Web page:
|Early rescue masks c. mid-1800s to WWI (Photo via Steve Erenberg)|
This pair of early rescue masks, shown above, dates from between the mid-1800s and World War I. They look a bit familiar, right? Almost 100 years before Darth Vader and C-3PO hit the big screen in “Star Wars” in 1977, these two smoke helmets were worn by firefighters carrying out rescues in smoke-logged buildings. The buzz among collectors is that George Lucas’s designers must have found inspiration in these smoke helmets and others like them. In fact, one well-known 19th-century manufacturer was named Vajen-Bader—you could easily get the name Vader from that.
The black leather helmet on the left is labeled “Respirations Apparat” by “G.B.Konic Altona,” was made in Hamburg, Germany, and has the look of an African Dan mask. The brass, three-quarter face mask to its right was made in Paris by J. Mandet. This type of breathing mask had a very simple apparatus, allowing only a short range of operation. When used, air would be forced into the helmet through no more than 13 meters of flexible tubing by means of a bellows operated remotely from the outside. Both of these masks have mica lenses to help protect the eyes from heat.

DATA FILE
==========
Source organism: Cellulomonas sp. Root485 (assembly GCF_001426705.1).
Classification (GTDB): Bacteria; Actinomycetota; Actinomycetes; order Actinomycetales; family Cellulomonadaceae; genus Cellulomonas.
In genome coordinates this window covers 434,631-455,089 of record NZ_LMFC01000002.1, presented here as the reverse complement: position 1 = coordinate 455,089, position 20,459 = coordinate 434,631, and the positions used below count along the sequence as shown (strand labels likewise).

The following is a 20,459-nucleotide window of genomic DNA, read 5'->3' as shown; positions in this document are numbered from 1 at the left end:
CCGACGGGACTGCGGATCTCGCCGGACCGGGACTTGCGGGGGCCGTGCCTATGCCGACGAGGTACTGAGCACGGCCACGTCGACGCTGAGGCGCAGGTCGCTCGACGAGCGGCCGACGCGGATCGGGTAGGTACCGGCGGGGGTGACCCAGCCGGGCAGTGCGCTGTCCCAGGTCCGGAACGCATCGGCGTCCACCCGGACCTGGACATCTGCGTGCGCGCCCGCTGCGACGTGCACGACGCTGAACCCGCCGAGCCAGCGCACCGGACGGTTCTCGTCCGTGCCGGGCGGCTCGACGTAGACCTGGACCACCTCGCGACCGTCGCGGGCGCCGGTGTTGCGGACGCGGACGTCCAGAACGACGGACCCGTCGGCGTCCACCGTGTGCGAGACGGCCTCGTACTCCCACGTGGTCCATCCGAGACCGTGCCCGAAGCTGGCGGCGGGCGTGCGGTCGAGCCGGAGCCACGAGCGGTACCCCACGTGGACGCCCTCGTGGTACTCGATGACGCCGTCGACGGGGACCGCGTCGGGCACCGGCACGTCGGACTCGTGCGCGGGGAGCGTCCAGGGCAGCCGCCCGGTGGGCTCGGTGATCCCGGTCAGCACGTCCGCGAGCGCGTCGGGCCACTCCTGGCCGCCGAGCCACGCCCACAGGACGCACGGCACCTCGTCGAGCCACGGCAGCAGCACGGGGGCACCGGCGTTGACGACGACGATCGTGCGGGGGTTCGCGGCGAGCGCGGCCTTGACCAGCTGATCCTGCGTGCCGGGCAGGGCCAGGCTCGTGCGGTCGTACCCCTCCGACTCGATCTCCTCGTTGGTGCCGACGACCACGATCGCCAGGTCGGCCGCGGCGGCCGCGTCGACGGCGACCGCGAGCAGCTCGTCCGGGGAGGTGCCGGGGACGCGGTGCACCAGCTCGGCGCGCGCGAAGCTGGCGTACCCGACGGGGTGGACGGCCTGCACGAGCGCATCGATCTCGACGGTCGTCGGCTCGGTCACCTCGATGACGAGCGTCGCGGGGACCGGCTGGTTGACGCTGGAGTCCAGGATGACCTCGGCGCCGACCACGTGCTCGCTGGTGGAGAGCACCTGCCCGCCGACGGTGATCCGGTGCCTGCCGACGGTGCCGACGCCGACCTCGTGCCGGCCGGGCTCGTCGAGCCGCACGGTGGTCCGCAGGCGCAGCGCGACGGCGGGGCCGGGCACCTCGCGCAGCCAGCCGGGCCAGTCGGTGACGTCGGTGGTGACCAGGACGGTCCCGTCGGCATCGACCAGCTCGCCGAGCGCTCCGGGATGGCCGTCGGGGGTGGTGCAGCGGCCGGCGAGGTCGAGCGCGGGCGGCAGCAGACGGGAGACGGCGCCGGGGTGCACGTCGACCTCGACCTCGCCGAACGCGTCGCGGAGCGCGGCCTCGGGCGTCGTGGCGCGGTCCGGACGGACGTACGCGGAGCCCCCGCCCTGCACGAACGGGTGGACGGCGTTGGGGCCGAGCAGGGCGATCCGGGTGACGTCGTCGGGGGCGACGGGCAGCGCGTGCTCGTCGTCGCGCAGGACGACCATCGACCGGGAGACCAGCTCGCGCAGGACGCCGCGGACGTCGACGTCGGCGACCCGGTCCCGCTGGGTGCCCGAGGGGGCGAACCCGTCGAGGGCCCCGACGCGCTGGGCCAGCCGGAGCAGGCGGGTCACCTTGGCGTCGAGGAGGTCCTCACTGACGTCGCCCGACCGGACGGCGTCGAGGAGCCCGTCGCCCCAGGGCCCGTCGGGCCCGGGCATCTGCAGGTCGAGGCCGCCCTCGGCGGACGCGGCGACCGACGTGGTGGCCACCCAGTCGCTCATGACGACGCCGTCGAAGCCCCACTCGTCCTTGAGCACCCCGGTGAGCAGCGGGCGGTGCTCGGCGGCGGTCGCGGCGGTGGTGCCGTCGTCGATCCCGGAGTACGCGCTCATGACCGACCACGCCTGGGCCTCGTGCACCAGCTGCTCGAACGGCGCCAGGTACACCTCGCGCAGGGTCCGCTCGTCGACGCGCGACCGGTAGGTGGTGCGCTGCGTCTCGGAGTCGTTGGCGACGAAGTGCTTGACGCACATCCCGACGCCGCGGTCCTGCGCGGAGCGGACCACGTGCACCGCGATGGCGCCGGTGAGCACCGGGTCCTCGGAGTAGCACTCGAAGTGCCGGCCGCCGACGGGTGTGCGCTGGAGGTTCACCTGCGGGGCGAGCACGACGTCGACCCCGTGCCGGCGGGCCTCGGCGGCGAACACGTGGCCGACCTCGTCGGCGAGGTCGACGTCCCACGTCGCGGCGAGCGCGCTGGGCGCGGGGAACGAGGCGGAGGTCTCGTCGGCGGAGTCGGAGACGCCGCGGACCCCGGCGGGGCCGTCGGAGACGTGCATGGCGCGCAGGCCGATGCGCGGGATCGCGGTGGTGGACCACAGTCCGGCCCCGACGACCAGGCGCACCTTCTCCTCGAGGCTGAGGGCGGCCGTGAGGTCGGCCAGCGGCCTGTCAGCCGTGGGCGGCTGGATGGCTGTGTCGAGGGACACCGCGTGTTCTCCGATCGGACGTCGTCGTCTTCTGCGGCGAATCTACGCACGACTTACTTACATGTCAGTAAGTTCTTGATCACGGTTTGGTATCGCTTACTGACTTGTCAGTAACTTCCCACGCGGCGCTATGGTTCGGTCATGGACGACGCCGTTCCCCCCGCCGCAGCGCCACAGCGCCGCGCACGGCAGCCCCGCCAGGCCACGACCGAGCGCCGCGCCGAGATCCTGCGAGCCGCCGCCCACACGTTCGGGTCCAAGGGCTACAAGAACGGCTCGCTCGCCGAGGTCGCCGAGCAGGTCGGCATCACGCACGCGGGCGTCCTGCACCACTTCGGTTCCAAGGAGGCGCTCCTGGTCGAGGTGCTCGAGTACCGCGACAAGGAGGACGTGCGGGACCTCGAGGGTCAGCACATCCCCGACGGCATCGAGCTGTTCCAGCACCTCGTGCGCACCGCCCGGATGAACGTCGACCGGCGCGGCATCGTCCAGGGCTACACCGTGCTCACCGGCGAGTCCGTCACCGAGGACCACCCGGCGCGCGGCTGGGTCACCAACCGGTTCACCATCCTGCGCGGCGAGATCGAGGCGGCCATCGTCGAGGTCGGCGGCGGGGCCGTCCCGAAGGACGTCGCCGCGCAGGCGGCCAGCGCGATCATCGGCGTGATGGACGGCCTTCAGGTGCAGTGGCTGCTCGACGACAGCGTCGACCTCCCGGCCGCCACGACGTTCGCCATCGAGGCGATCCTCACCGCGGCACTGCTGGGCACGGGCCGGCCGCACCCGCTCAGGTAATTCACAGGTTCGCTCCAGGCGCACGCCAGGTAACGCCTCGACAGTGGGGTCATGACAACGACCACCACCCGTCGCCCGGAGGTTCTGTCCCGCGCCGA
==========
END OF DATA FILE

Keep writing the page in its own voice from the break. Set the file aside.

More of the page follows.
- Steve Erenberg guest blogging at Collector's Weekly
Okay, the inspiration is obvious. But think about it - imagine crawling on the floor of a smoke-filled apartment or house, trying to feel your way out to safety and then, your eyes trace a figure standing in front of you reaching out. You look up and see...